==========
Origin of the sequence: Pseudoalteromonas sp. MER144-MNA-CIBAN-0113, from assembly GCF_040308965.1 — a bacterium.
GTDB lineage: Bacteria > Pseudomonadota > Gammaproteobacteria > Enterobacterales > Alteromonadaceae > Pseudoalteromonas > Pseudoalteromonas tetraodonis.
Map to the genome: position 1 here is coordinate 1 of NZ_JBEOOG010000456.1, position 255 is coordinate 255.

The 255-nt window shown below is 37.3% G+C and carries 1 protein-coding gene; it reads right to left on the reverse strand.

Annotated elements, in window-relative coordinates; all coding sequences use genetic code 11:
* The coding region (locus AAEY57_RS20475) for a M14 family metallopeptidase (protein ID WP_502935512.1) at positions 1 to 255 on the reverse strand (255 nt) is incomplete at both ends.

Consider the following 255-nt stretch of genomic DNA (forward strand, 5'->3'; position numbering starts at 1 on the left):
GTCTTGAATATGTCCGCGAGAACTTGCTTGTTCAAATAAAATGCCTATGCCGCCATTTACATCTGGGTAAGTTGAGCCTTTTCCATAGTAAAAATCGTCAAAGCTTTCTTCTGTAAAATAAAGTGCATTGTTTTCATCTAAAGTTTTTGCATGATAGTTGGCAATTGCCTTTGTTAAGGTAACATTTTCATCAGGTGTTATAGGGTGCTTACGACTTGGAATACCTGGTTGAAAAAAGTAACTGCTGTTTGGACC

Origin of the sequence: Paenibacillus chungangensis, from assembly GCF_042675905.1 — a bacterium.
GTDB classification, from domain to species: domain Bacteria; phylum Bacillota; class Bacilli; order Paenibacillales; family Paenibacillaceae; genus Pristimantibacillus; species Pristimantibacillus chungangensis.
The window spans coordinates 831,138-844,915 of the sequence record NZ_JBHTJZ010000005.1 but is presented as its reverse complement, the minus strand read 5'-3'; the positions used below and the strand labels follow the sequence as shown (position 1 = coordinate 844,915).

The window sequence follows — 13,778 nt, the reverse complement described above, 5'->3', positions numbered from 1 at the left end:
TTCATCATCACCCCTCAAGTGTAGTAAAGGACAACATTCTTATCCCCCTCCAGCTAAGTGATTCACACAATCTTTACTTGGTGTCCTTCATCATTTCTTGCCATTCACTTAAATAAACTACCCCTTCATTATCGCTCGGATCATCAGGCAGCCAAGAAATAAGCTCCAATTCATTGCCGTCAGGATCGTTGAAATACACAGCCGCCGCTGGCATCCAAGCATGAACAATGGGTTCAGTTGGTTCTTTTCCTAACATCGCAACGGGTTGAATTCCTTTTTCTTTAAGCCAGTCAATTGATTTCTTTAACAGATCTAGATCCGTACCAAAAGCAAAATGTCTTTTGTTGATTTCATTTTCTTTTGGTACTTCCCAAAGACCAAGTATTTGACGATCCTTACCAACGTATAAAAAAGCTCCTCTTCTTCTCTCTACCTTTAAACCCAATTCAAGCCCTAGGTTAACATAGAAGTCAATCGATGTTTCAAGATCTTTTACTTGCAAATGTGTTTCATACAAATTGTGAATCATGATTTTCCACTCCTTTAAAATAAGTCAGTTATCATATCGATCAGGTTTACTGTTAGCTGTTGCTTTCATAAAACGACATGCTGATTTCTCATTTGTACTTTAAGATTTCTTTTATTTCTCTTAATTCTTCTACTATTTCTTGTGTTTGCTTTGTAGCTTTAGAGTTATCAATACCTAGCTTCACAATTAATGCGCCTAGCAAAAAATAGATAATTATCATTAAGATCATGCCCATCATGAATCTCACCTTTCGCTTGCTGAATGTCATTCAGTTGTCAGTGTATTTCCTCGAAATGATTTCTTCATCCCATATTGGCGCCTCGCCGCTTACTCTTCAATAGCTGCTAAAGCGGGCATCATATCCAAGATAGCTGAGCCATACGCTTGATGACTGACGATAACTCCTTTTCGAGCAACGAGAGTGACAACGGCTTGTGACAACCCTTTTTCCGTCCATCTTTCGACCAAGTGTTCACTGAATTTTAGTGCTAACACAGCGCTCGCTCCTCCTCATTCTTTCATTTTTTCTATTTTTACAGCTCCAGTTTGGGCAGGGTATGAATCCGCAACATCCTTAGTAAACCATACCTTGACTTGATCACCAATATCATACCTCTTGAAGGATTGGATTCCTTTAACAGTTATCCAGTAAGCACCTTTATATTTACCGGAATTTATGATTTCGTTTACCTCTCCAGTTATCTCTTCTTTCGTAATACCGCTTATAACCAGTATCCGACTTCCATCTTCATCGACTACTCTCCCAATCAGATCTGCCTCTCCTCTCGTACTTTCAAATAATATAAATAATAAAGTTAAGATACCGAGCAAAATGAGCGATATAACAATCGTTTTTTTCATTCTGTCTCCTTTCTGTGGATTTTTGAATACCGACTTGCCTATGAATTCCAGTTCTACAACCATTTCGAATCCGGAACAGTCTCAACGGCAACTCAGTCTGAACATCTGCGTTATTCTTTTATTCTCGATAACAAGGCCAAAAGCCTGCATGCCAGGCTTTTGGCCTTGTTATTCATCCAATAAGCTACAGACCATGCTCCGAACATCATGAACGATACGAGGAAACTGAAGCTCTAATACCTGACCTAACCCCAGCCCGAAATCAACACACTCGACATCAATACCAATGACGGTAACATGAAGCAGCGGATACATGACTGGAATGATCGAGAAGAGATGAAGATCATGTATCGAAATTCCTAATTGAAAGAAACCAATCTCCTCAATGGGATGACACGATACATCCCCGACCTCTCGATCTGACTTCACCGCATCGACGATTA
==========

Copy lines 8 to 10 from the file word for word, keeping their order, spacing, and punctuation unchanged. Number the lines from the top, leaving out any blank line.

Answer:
GTCTTGAATATGTCCGCGAGAACTTGCTTGTTCAAATAAAATGCCTATGCCGCCATTTACATCTGGGTAAGTTGAGCCTTTTCCATAGTAAAAATCGTCAAAGCTTTCTTCTGTAAAATAAAGTGCATTGTTTTCATCTAAAGTTTTTGCATGATAGTTGGCAATTGCCTTTGTTAAGGTAACATTTTCATCAGGTGTTATAGGGTGCTTACGACTTGGAATACCTGGTTGAAAAAAGTAACTGCTGTTTGGACC

Origin of the sequence: Paenibacillus chungangensis, from assembly GCF_042675905.1 — a bacterium.
GTDB classification, from domain to species: domain Bacteria; phylum Bacillota; class Bacilli; order Paenibacillales; family Paenibacillaceae; genus Pristimantibacillus; species Pristimantibacillus chungangensis.